Uxue Fraile Post-2016 Transgrancanaria Interview

An interview with Uxue Fraile after her third-place finish at Transgrancanaria 2016.

By on March 8, 2016 | Comments

Uxue Fraile came into Transgrancanaria 2016 with little confidence after having a poor showing at the race two years ago, when it was her longest race to date. In the following interview, Uxue talks about where her anxiety about Transgrancanaria came from, how she prepared for the race, how her race played out, and where her focus is for the 2016 race season.

For more on what happened at the race, check out our 2016 Transgrancanaria results article.

Uxue Fraile Post-2016 Transgrancanaria Interview Transcript

iRunFar: Bryon Powell of iRunFar here with Uxue Fraile after her third-place finish at the 2016 Transgrancanaria. Congratulations, Uxue.

Uxue Fraile: Thank you.

iRunFar: You came into this race with no confidence. Why is that?

Fraile: Not at all. Two years ago I came here and I suffered. It was a very hard race for me that year. With these kind of races, it’s always very hard, but that race between the bad and good things I felt not at all anything good. I finished with Nerea Martinez in 19:21, and while I was very happy because I learned a lot from that race and I learned a lot from Nerea, but I had something in here that wasn’t good. When I came back, I came last year but I didn’t want to run anymore. It was a really hard race to train. Those feelings were with me. It’s not possible to let them out of you.

iRunFar: It was nothing because of your training this year, it was just remembering?

Fraile: No, it was because I had very bad feelings. All the races you have the mind to run the race and then go home. I’ve never retired in a race. I think in that race I could have retired. It was the only race where I think maybe it was better if I would have retired there because after the race, the next days and that period was not good for me. I suffered at work. I suffered in my home.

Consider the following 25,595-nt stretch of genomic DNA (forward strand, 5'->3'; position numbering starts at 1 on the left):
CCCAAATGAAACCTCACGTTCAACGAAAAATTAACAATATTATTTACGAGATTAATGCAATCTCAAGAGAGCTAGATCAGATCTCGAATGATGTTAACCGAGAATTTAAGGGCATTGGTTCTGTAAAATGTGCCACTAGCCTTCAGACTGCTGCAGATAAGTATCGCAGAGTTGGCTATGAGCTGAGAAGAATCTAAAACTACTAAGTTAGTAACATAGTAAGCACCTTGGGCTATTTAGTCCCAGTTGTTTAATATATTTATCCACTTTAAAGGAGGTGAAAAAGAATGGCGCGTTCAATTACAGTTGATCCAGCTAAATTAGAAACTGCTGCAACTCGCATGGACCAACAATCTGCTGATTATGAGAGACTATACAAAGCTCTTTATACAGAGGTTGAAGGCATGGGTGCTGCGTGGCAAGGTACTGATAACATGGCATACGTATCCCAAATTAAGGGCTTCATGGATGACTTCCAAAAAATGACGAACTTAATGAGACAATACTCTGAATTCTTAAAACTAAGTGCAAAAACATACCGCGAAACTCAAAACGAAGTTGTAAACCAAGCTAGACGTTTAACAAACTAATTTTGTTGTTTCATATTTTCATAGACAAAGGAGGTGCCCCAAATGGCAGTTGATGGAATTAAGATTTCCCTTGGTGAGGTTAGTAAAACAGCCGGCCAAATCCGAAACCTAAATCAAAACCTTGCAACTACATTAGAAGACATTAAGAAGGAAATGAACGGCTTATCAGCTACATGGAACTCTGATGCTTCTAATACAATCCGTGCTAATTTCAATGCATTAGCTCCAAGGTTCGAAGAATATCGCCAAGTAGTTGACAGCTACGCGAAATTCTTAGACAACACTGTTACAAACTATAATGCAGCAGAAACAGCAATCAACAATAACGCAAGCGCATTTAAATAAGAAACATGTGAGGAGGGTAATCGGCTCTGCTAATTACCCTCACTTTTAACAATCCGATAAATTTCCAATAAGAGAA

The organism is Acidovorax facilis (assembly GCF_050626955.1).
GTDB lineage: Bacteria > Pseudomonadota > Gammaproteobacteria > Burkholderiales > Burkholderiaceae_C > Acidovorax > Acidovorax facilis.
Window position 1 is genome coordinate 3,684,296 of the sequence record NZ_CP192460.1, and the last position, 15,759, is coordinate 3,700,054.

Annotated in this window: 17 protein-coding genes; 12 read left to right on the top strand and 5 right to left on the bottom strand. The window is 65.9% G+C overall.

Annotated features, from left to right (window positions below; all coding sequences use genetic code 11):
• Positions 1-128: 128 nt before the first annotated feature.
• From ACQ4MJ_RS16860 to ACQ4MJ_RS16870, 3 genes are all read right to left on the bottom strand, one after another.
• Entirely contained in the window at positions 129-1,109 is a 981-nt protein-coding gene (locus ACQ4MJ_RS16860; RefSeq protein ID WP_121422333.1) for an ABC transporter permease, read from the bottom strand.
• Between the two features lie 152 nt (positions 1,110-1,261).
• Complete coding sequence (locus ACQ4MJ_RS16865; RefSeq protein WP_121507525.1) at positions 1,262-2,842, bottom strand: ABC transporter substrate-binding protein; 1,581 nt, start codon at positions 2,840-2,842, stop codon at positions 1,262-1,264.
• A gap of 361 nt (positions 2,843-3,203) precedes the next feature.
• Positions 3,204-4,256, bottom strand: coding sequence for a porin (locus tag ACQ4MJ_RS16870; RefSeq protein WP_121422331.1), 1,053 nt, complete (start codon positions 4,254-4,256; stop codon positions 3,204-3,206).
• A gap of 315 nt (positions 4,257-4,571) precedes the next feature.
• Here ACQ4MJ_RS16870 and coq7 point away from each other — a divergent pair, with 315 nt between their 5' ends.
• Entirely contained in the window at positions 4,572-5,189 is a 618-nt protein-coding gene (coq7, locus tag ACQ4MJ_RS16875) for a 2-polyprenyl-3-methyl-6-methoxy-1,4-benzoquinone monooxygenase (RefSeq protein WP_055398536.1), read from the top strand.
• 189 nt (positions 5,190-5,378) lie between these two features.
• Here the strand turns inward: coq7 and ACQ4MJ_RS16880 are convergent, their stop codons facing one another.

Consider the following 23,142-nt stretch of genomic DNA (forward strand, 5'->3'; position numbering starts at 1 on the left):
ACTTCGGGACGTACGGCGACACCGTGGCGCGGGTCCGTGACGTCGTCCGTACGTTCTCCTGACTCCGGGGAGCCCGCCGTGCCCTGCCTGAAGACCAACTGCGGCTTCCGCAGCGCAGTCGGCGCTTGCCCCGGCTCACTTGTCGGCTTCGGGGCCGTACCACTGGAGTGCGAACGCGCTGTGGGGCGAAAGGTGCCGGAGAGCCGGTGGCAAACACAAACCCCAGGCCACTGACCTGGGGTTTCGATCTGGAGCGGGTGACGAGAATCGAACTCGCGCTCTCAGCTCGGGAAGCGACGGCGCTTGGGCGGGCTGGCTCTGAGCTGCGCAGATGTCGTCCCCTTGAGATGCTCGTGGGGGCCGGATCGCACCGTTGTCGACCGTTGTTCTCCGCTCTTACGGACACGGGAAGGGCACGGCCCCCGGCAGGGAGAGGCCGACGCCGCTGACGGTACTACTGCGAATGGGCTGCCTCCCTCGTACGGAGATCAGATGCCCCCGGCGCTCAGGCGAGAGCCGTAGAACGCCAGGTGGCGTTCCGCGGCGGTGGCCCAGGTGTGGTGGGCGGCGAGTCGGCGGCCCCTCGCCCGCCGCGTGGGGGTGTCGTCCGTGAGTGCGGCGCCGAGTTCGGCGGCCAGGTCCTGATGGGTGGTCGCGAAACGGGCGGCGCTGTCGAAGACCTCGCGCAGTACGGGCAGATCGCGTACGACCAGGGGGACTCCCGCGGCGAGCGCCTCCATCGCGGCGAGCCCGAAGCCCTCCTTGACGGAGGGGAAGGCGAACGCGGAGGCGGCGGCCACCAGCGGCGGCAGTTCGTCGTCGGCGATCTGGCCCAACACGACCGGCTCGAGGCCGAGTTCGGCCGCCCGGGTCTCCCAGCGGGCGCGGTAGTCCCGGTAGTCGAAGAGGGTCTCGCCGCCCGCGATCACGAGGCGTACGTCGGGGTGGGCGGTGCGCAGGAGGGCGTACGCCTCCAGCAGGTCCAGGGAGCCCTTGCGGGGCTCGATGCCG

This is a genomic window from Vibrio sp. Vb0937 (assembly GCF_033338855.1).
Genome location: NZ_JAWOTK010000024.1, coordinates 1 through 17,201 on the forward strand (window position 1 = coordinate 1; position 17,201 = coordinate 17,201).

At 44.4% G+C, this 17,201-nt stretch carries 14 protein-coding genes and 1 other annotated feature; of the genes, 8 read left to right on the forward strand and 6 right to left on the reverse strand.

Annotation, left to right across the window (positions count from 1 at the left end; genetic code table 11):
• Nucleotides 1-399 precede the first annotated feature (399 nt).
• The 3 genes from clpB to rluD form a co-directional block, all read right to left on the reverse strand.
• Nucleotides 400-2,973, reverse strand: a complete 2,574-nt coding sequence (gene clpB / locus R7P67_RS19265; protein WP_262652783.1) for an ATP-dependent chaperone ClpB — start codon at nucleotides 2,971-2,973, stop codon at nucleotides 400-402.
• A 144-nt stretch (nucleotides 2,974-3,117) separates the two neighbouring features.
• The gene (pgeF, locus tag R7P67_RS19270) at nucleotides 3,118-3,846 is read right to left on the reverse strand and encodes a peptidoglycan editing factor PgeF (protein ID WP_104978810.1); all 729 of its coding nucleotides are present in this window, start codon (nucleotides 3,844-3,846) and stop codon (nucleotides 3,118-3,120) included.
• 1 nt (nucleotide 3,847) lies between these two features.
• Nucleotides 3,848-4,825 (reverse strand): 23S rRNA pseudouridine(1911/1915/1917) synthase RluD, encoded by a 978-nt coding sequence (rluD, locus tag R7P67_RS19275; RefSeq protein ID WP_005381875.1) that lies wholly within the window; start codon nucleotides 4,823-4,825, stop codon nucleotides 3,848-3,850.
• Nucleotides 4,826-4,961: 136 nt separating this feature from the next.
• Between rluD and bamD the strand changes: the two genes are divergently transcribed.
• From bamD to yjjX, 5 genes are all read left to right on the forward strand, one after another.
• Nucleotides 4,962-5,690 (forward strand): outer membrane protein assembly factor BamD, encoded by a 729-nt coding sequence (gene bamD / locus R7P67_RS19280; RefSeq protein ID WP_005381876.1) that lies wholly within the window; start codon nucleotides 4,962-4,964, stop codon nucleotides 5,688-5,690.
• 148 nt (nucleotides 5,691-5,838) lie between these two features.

iRunFar: Because of the race?

Fraile: It was a very bad period. So those feelings were with me. I arrived here anxious, nervous, but well I know I was another girl. Two years ago was my longest race that I had. I have done now 100 mile races, so it was another Uxue.

iRunFar: Having done UTMB and UTMF

Fraile: Yes, I have more experience with food and with this kind of distance. I was anxious.

iRunFar: Are you happy now not to be anxious about this race?

Fraile: Yes, I’m happy to let the demons go. The demons are going. I’m happy with the race. I’m surprised, but I’m happy with the race. I can say that I can come again to Transgrancanaria.

iRunFar: Do you think you might come back?

Fraile: Maybe not next year, but sometime. It’s very early in the season, so it’s difficult to be in good feelings here.

iRunFar: How did you prepare for this race?

Fraile: I was not especially training for this race. I’ve been skiing and running fast in some courses. I’ve been doing other things, not specific, but you continue with more or less training but nothing specific.

iRunFar: Not so much long running… you’re up in the mountains on the weekend, but…?